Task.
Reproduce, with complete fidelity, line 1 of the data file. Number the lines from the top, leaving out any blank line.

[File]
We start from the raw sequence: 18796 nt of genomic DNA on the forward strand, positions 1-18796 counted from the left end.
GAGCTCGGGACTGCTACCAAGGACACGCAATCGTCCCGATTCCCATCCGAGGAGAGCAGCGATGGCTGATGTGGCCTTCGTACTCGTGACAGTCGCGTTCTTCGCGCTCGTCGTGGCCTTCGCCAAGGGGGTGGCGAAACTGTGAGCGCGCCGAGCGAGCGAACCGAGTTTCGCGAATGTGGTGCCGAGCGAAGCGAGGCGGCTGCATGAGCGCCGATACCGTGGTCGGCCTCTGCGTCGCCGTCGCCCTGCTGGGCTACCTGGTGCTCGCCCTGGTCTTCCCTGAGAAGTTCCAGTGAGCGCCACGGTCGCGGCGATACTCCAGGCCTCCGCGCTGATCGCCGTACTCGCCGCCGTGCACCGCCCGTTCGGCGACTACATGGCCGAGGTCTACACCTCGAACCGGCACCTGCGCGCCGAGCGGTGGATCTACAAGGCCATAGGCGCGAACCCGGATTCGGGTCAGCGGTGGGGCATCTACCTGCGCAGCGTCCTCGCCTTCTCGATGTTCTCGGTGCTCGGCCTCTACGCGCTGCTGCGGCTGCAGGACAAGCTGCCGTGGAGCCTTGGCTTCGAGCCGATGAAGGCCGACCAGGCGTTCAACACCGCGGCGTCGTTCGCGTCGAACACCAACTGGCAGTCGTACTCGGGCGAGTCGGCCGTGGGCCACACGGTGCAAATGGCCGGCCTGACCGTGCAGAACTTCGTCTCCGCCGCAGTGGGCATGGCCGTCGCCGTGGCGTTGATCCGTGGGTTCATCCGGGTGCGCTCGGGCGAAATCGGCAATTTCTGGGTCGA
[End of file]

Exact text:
We start from the raw sequence: 18796 nt of genomic DNA on the forward strand, positions 1-18796 counted from the left end.